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Why "old book smell" has hints of vanilla

Jeremy Nelson

Stick your nose deep into an old book and inhale deeply. It contains, librarians say, "hints of grass and vanilla," among other smells.

The distinctive "old book smell" is so beloved among some readers that there's a parody company out there pretending to sell an artificial spray that makes e-readers smell like books.

What accounts for it? As it turns out, dozens of different chemicals that are emitted by paper, binding, ink, and glue as they break down over time.

Chemists have conducted a few different studies identifying them. One prominent compound results from the breakdown of lignin, a polymer found in plant cell walls, as well as paper. As it degrades, it's converted into vanillin, a chemical naturally present in vanilla beans, accounting for the hints of vanilla.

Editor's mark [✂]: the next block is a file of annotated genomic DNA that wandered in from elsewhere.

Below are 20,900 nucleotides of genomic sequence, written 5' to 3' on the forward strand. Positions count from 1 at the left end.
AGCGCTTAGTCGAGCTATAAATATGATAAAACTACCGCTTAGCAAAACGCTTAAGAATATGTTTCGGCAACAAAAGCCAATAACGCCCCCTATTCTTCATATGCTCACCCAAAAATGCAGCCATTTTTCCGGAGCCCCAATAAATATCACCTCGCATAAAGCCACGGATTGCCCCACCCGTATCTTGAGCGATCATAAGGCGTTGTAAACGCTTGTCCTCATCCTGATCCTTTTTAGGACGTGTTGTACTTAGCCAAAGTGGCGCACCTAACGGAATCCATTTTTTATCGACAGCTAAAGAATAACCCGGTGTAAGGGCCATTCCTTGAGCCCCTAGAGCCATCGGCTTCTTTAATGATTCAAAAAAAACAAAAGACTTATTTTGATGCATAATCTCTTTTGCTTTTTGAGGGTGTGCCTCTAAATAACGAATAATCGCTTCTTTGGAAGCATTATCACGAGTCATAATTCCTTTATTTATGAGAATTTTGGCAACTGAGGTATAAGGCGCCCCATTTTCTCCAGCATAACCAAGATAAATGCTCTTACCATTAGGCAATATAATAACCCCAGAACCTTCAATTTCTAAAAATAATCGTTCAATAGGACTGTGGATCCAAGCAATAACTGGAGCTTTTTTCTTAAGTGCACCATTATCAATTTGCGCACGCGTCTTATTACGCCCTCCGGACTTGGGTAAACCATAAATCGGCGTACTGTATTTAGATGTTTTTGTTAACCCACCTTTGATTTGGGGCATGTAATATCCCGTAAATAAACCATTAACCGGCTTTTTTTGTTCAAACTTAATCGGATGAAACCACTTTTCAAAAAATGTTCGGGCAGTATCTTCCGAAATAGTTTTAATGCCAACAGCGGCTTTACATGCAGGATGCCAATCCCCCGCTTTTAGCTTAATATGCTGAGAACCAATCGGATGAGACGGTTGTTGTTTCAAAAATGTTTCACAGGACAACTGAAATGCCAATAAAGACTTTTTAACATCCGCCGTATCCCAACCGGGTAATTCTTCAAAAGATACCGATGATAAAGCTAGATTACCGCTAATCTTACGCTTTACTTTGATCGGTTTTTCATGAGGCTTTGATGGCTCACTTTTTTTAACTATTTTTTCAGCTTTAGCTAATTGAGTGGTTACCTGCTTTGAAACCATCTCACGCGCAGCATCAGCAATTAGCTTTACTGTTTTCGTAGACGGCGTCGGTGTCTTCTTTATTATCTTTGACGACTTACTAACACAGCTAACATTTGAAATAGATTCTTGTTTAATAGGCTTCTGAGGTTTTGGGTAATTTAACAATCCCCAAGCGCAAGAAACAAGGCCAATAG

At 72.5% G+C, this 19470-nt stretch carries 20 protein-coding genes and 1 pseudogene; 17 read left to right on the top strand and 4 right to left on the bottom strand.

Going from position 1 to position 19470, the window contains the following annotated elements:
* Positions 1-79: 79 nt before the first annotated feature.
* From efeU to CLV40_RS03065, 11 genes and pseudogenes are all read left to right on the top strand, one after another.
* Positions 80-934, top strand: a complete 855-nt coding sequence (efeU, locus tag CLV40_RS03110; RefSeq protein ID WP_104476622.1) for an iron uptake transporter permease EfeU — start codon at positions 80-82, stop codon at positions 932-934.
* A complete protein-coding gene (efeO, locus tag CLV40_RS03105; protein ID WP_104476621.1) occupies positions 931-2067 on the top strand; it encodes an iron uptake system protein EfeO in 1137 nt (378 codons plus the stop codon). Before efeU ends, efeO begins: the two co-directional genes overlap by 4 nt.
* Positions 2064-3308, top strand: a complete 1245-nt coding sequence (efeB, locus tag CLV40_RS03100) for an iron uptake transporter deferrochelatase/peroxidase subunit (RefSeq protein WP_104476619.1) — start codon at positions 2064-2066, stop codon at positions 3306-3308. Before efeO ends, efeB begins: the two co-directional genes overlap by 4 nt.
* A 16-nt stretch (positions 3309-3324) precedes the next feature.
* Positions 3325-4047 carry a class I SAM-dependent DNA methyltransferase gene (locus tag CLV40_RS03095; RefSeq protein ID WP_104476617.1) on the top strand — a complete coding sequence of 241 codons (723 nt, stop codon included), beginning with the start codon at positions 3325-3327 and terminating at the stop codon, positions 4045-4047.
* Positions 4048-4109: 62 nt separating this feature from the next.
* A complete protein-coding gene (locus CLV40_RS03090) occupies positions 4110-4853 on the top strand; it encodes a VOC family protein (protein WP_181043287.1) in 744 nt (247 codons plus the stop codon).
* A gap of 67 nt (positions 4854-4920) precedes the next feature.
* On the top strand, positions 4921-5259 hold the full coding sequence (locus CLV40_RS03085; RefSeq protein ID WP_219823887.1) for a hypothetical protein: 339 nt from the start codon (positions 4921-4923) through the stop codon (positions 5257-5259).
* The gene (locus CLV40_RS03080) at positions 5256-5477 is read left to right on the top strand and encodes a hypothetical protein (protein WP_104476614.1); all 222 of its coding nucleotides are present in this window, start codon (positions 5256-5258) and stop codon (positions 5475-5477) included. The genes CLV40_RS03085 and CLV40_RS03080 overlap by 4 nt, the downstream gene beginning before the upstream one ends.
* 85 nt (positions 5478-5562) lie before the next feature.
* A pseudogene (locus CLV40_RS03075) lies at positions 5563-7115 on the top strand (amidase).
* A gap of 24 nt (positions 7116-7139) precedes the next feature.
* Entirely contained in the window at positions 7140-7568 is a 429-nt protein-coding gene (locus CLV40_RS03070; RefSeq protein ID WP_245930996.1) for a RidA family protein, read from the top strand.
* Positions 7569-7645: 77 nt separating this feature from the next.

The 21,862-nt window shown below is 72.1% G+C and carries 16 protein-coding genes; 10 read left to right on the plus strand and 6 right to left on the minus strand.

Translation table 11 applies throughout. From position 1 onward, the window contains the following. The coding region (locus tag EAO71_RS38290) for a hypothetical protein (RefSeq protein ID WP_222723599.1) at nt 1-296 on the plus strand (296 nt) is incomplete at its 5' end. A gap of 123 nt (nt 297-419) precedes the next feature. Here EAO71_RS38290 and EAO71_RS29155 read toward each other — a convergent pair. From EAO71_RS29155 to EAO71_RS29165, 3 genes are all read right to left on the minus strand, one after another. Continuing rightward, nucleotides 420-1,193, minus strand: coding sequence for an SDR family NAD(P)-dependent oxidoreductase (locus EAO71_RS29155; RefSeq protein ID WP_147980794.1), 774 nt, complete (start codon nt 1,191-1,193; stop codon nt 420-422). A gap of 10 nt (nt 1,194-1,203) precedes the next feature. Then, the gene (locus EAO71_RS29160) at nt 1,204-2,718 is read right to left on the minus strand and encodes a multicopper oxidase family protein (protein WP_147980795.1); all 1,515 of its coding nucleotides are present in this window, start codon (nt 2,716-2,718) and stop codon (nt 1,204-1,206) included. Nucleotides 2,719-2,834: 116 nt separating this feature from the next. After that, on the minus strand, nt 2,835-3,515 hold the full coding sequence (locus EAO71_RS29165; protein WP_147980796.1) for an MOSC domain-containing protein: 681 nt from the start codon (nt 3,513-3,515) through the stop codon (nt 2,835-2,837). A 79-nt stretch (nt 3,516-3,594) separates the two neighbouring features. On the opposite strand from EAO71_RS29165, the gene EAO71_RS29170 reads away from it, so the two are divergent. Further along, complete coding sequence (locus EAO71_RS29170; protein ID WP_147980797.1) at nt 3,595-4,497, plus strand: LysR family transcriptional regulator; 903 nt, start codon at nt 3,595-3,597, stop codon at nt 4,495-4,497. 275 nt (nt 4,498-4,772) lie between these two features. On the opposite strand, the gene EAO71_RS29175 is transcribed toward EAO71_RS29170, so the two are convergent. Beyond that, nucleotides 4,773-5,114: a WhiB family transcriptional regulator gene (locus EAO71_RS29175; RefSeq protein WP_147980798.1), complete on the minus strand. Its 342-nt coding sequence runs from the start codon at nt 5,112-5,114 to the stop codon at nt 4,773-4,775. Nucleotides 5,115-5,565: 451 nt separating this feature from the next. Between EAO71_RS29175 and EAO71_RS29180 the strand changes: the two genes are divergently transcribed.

But many other compounds are also involved: one study found that 15 different volatile organic compounds reliably turned up when 72 old books were analyzed, suggesting they're the ones commonly responsible for the "old book smell."

The point of all this research is to understand the book degradation process well enough so that someday, librarians can determine a book's age simply by analyzing the compounds it's emitting. Recently, British chemistry teacher and blogger Andy Brunning of Compound Interest put together a nice infographic highlighting some of the main findings in the area: